"We Should Admit This Isn’t Going To Work": One Country's Grim Assessment Of Greece's Future

On Saturday, Frankfurter Allgemeine Sonntagszeitung reported that Greece’s creditors - the “quadriga” as it were - had agreed on the terms to be imposed on Athens in return for an ESM rescue package worth some €86 billion. The 27-page draft MOU is "substantial and far reaching," and includes cuts to defense spending and subsidies for farmers, Bloomberg says, summarizing the FAZ report. 

Greece desperately needs to close the deal next week. If the new program isn’t formally in place by August 20, a €3.2 billion payment to the ECB won’t be possible - a default to the central bank would likely be catastrophic, as Greece’s banking sector would collapse entirely in the absence of the ELA liquidity drip.

Once Greek officials agree to the conditions, the draft will be circulated to EMU member countries for approval and Alexis Tsipras will need to go once more to parliament where he hopes the Syriza rebellion which imperiled the first two votes on bailout prior actions will have died down in the wake of a dramatic party meeting late last month in which the Greek Premier insisted that for the time being, "opposing voices must stop." Here’s Reuters:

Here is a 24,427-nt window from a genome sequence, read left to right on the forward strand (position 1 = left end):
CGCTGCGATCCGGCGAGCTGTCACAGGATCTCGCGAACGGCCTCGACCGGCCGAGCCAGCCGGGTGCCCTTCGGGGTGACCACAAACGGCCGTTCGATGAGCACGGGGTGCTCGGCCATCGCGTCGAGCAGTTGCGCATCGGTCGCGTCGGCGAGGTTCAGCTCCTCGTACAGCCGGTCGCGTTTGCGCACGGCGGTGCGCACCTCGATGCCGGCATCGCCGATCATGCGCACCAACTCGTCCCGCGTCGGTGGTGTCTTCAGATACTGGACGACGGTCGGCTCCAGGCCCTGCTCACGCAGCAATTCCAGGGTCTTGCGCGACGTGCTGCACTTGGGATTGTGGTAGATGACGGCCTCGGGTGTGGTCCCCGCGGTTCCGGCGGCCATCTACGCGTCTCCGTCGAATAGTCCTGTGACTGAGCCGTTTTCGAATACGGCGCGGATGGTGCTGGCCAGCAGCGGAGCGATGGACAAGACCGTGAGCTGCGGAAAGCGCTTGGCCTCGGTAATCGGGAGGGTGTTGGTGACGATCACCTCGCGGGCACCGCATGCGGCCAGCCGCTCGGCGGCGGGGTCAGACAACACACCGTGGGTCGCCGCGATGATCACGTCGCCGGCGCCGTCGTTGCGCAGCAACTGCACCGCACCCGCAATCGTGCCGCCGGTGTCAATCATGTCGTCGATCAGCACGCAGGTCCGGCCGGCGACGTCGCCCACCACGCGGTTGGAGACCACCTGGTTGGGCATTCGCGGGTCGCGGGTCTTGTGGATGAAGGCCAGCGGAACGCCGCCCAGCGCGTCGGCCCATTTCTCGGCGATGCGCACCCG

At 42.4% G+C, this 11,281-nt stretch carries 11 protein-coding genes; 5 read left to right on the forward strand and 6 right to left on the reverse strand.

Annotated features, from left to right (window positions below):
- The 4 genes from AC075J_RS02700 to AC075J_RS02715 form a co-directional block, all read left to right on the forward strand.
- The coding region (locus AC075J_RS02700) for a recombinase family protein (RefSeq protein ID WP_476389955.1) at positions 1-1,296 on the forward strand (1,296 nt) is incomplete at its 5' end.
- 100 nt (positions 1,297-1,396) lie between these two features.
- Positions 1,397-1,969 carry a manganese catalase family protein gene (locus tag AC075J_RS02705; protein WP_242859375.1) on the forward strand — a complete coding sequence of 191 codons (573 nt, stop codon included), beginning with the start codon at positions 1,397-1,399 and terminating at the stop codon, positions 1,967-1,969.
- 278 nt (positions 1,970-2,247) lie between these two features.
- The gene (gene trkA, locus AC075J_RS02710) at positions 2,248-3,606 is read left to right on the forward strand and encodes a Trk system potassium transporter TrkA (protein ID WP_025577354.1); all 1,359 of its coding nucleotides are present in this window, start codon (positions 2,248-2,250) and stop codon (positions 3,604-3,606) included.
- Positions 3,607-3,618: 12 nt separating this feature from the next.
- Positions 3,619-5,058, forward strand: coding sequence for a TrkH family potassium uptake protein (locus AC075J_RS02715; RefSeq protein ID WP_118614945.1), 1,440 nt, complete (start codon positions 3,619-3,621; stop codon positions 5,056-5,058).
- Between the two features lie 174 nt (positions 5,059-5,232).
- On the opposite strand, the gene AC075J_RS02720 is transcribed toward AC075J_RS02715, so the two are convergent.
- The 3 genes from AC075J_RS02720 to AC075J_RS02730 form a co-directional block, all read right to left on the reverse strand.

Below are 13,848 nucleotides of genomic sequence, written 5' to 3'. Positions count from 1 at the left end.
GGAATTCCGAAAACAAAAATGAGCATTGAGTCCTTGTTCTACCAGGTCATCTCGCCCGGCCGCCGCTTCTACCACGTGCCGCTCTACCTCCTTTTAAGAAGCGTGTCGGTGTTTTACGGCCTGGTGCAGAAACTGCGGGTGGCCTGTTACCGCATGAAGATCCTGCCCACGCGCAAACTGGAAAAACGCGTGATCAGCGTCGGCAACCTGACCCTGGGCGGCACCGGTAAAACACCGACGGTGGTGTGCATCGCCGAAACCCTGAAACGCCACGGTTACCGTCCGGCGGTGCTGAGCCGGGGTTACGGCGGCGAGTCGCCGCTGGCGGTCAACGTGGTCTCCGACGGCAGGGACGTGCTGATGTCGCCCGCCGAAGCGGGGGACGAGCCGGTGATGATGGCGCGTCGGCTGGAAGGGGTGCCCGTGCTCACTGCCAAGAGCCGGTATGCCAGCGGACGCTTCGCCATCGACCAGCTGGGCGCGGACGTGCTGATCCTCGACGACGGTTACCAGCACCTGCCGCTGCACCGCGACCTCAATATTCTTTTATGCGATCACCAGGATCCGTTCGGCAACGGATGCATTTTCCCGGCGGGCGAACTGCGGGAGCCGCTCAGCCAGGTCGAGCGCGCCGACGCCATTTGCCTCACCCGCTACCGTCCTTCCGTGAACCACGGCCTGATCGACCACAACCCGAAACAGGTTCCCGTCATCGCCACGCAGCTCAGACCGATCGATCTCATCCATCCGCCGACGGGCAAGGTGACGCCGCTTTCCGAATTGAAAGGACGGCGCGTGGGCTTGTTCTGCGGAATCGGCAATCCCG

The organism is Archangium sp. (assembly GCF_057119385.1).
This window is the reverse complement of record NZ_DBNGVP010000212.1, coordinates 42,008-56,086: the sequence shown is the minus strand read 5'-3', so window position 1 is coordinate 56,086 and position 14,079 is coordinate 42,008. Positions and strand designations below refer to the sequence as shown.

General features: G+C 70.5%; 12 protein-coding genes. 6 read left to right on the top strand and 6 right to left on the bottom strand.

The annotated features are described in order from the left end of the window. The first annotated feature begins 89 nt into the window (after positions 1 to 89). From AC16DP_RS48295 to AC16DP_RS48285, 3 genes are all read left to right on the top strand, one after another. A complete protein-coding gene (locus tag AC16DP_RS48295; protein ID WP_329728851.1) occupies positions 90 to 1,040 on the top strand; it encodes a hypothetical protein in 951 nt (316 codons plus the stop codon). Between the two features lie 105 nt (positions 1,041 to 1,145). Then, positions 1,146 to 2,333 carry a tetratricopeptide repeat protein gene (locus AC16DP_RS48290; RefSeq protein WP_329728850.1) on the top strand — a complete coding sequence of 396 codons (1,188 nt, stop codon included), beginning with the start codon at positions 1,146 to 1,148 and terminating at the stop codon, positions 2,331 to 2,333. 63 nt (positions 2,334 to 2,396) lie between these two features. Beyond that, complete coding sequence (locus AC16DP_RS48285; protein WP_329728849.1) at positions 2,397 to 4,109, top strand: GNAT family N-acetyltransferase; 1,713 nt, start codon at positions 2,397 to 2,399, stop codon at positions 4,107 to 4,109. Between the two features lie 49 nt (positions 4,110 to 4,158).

Greece is on track to complete a draft deal on a third bailout by Tuesday and possibly get a first disbursement by Aug. 20 to meet a key payment, sources familiar with a conference call of senior EU finance officials late on Friday said.


Greek Prime Minister Alexis Tsipras has tried to force the pace of the talks, keen to wrap up agreement on sensitive economic reforms by mid-August, while many Greeks are on holiday, and receive an initial aid disbursement by Aug. 20 in time to make a bond payment to the European Central Bank.


If a draft memorandum of understanding and an updated debt sustainability analysis are ready as planned on Tuesday, the Greek government and parliament would be expected to approve them by Thursday.

And more from Kathimerini:

Greece will aim to finalize an agreement with lenders next week in the hope of being in a position to pass the deal through Parliament by next Thursday.


There are a number of issues that need to be ironed out in the next couple of days if the government is to be able to keep to a timetable that would allow the European Stability Mechanism to disburse money before Greece has to repay 3.2 billion euros to the European Central Bank on August 20.